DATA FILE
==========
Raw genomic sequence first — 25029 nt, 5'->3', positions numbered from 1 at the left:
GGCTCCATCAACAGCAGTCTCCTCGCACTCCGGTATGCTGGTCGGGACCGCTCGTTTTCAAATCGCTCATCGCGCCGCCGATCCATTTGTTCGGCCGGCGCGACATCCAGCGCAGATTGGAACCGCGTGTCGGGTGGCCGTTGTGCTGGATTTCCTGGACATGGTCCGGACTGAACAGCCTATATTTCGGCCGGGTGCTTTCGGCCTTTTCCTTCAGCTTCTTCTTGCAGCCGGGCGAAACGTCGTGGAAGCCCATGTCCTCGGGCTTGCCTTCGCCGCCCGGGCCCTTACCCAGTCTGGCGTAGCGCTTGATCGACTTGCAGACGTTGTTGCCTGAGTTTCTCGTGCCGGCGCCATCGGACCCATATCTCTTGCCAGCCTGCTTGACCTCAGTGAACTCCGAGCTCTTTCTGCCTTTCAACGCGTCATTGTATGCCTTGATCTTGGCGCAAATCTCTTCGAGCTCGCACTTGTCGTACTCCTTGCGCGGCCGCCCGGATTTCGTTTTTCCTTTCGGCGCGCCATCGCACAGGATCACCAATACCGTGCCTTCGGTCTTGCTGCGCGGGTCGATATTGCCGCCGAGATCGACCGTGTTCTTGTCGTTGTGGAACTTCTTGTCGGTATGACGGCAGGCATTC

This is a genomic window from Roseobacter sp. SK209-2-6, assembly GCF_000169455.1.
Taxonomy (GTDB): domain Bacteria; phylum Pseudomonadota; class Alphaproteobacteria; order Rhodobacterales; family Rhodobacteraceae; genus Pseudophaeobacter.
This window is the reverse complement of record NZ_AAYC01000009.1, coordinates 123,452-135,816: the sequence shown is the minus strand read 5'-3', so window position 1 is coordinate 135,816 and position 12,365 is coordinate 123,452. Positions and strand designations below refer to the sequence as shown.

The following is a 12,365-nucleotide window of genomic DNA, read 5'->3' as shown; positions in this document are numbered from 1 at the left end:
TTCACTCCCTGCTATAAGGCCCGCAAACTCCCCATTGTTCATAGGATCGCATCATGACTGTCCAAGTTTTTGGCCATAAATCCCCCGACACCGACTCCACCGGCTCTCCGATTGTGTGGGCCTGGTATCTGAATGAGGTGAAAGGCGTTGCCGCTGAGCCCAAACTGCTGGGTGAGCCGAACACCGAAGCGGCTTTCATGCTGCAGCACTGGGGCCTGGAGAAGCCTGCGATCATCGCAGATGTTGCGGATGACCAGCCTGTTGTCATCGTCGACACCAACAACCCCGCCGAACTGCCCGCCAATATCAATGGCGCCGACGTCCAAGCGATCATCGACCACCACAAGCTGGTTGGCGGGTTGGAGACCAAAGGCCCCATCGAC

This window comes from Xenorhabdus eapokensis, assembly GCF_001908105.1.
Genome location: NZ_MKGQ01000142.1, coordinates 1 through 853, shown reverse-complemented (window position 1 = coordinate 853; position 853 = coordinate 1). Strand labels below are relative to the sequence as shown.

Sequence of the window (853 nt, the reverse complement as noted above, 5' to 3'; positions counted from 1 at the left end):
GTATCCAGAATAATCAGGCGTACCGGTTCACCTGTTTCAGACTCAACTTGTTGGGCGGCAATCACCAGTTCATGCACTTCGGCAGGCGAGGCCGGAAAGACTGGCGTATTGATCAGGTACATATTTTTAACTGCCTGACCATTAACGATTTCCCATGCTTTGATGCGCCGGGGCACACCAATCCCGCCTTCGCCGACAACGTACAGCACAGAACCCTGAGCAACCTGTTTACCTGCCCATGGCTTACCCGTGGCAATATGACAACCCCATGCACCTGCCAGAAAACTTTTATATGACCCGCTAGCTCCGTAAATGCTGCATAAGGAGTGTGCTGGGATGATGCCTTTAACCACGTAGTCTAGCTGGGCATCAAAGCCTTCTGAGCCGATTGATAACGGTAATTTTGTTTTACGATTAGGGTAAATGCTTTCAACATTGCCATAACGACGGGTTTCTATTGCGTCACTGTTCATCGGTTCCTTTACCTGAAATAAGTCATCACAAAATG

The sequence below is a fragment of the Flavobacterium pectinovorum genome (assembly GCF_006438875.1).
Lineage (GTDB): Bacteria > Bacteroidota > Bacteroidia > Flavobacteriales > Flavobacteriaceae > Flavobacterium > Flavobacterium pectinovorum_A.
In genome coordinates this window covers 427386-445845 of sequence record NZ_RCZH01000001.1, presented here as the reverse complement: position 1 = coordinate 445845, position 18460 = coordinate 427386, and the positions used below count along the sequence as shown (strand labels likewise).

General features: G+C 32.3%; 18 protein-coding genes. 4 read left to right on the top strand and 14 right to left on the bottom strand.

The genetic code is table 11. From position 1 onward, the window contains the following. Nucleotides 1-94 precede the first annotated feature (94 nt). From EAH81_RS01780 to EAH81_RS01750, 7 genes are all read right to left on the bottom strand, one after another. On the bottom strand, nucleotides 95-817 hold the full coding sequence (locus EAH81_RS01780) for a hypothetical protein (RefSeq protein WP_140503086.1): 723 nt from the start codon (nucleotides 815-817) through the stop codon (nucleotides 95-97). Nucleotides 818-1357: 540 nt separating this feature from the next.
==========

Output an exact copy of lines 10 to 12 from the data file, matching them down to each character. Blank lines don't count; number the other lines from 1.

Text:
Sequence of the window (853 nt, the reverse complement as noted above, 5' to 3'; positions counted from 1 at the left end):
GTATCCAGAATAATCAGGCGTACCGGTTCACCTGTTTCAGACTCAACTTGTTGGGCGGCAATCACCAGTTCATGCACTTCGGCAGGCGAGGCCGGAAAGACTGGCGTATTGATCAGGTACATATTTTTAACTGCCTGACCATTAACGATTTCCCATGCTTTGATGCGCCGGGGCACACCAATCCCGCCTTCGCCGACAACGTACAGCACAGAACCCTGAGCAACCTGTTTACCTGCCCATGGCTTACCCGTGGCAATATGACAACCCCATGCACCTGCCAGAAAACTTTTATATGACCCGCTAGCTCCGTAAATGCTGCATAAGGAGTGTGCTGGGATGATGCCTTTAACCACGTAGTCTAGCTGGGCATCAAAGCCTTCTGAGCCGATTGATAACGGTAATTTTGTTTTACGATTAGGGTAAATGCTTTCAACATTGCCATAACGACGGGTTTCTATTGCGTCACTGTTCATCGGTTCCTTTACCTGAAATAAGTCATCACAAAATG

The sequence below is a fragment of the Flavobacterium pectinovorum genome (assembly GCF_006438875.1).